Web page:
monday brainstorming

1. Here a good analysis from an unexpected source – since he is an ex CIA man but still usually its never a coincidence who appears on TV hence someone wanted him to speak out the way he does.

 

http://www.zerohedge.com/article/former-cia-analyst-tells-truth-about-libya-intervention-cnn-hilarity-ensues

Former CIA Analyst Tells Truth About Libya Intervention On CNN, Hilarity Ensues

Tyler Durden's picture

Submitted by Tyler Durden on 04/04/2011 11:05 -0400

Former CIA analyst Michael Scheuer appeared on CNN and told his lovely blonde and brunette anchors the truth about what is really happening. The hilarious Stepford Wives reaction and the unprecedented cognitive dissonance the ensues is worth the price of admission.

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2. One of the biggest bullshit stories within the propaganda of Bloomberg is the profit myth as todays profits are not comparable to any former ones since accounting rules have been changed dramatically and 29% of the SPX profits are from financials who cook their books legally thanks to Obama’s new transparency agenda. Even f we would reach the fake 90 Dollar it is not a cheap valuation given all the risks and the simple fact almost every sovereign is bankrupt accept for the ones driving the inflation commodity rich countries. That is rather a reason for war and not for a happy go lucky attitude on markets.
excerpt

Biggest Profit Gain Since 1900 Sustains S&P 500 After Rally

By Rita Nazareth and Michael Patterson – Apr 4, 2011 5:04 PM GMT+0300
Biggest Profit Gain Since 1900 Sustains S&P 500 After Rally

American International Group Inc., the New York-based insurer bailed out by U.S. taxpayers, has posted the biggest turnaround since March 2009. Photographer: JB Reed/Bloomberg

The biggest increase in profits in more than a century is telling investors that this is no time to sell stocks, even after the Standard & Poor’s 500 Index rallied 97 percent.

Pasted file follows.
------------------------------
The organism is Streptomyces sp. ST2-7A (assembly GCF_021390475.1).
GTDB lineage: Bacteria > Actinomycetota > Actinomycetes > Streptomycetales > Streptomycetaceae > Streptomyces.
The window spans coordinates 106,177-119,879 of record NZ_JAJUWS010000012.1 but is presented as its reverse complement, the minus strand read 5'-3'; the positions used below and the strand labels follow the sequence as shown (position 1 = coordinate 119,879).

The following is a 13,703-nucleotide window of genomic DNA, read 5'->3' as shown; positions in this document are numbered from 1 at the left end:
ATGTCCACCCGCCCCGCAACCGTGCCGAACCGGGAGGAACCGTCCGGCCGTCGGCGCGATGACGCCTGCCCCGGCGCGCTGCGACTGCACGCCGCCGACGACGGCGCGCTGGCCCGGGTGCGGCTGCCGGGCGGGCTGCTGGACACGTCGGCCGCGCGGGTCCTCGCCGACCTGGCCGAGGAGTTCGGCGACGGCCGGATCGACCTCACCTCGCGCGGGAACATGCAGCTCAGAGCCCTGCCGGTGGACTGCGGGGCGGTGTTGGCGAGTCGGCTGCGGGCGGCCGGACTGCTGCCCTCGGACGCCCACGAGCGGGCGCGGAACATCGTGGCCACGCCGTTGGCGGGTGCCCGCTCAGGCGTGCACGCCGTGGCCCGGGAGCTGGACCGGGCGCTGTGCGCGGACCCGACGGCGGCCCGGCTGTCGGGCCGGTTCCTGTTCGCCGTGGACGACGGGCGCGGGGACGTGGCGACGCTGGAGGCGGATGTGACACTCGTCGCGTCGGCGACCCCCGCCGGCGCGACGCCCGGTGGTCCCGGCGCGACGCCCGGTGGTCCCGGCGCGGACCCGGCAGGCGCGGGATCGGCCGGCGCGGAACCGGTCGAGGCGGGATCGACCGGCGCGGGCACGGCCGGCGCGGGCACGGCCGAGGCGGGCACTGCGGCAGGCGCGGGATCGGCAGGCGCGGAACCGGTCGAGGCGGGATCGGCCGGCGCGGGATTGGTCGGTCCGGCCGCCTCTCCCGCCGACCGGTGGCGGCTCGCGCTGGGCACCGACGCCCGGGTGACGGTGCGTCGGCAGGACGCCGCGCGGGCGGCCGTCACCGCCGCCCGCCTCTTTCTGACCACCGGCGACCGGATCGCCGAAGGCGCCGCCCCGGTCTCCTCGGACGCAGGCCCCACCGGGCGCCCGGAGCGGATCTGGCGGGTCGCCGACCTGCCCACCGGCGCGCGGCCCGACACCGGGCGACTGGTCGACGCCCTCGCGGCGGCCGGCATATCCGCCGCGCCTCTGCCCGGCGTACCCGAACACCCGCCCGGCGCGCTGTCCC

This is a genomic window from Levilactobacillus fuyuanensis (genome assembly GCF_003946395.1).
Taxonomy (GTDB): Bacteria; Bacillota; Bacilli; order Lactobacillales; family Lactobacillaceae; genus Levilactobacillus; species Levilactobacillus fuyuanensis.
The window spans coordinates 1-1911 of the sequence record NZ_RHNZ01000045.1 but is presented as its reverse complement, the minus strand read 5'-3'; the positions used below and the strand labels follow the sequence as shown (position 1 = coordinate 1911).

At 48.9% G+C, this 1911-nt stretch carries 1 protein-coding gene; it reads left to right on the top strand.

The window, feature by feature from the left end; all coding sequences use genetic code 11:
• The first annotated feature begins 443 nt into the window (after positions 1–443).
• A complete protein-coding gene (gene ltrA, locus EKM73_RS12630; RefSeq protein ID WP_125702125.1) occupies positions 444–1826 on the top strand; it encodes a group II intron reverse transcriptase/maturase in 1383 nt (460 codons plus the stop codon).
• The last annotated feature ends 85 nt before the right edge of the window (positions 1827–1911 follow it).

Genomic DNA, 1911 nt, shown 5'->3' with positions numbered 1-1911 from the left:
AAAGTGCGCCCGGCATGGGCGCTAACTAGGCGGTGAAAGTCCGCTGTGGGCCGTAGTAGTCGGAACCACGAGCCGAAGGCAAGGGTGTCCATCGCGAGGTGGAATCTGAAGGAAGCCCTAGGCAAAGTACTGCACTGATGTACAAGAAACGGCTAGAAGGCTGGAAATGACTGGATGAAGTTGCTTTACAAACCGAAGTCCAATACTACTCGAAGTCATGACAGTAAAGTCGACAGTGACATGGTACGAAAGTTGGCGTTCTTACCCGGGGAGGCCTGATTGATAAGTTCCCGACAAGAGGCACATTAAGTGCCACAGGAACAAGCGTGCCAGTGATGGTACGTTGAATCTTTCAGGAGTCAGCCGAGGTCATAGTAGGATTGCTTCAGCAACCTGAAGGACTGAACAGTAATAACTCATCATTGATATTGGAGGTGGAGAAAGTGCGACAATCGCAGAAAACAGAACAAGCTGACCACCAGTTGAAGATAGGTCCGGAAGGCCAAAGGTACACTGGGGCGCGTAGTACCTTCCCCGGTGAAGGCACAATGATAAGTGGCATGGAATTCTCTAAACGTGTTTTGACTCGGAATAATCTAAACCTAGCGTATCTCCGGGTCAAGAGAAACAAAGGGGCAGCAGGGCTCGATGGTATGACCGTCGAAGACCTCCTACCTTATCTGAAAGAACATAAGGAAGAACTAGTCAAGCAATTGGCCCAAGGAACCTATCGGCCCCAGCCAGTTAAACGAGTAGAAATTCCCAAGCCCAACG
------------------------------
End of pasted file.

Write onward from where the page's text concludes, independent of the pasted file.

S&P 500 earnings are poised to surpass the 2007 peak of $90 a share in the third quarter after surging from $7 in March 2009, the quickest recovery since at least 1900, according to data from S&P and Yale University’s Robert Shiller compiled by Bloomberg. The gap between projected 12-month profits and average earnings over the last 10 years is set to widen the most since 1951, the data show.

PNC Wealth Management, Federated Investors Inc. and ING Investment Management, which together oversee about $1 trillion, say consumer spending will sustain the recovery after government stimulus helped lift profits from the lowest level since the Great Depression. While earnings will slow in the second half, stock purchases by investors who missed the S&P 500’s advance will fuel gains, according to Leuthold Group LLC.

“People are more comfortable with the recovery than at any time over the last couple of years,” said Doug Ramsey, the Minneapolis-based director of research at Leuthold Group, which oversees $3.9 billion and recommended buying equities four days before the bull market started. “That’s typically when retail investors regain courage,” and may spur a rise of up to 25 percent in the S&P 500 during the next 18 months, he said.

Biggest Since 1937

The S&P 500 rose 1.4 percent to 1,332.41 last week, bringing its 2011 advance to 6 percent and putting it 0.8 percent away from this year’s high of 1,343.01 on Feb. 18. It slumped through March 16 following Japan’s record earthquake and civil unrest in the Middle East and northern Africa. The gauge’s gain since March 9, 2009, is the most over comparable periods since 1937, according to S&P’s Howard Silverblatt. The index climbed less than 0.1 percent at 10:03 a.m. in New York today.

Shares haven’t kept up with earnings. S&P 500 companies’ 12-month profits are projected to reach a record $91 a share by August, according to estimates compiled by S&P and Bloomberg. That would be the highest-ever level on an inflation-adjusted basis and up almost 13-fold from their low two years ago, S&P and Shiller data compiled by Bloomberg show.

Rebound in Profits

The 50-month rebound in profits, following a 92 percent drop during the global financial crisis, would be faster than the 52 months it took to recover from the bursting of the dot- com bubble in 2000, when earnings fell 55 percent, the data show. Profits didn’t recoup their 67 percent tumble during the Great Depression until 19 years later.

American International Group Inc. (AIG), the New York-based insurer bailed out by U.S. taxpayers, has posted the biggest turnaround since March 2009. AIG swung from a trailing 12-month loss of $95.8 billion to net income of $7.79 billion, according to data compiled by Bloomberg.

ConocoPhillips in Houston earned $11.4 billion last year after losing $20.3 billion in the 12 months through March 2009, the data show. The third-largest U.S. oil company may report a 22 percent gain in first-quarter net income and a 9 percent decrease for all of 2011, analysts’ estimates compiled by Bloomberg show.

Apple Inc. (AAPL) has boosted net income to $16.6 billion from $7.25 billion in March 2009. The Cupertino, California-based maker of iPads is projected to grow net income 54 percent in its fiscal year ending in September, data compiled by Bloomberg show. Apple is set to report second-quarter results on April 20.

Earnings Season

 

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~ by behindthematrix on April 4, 2011.

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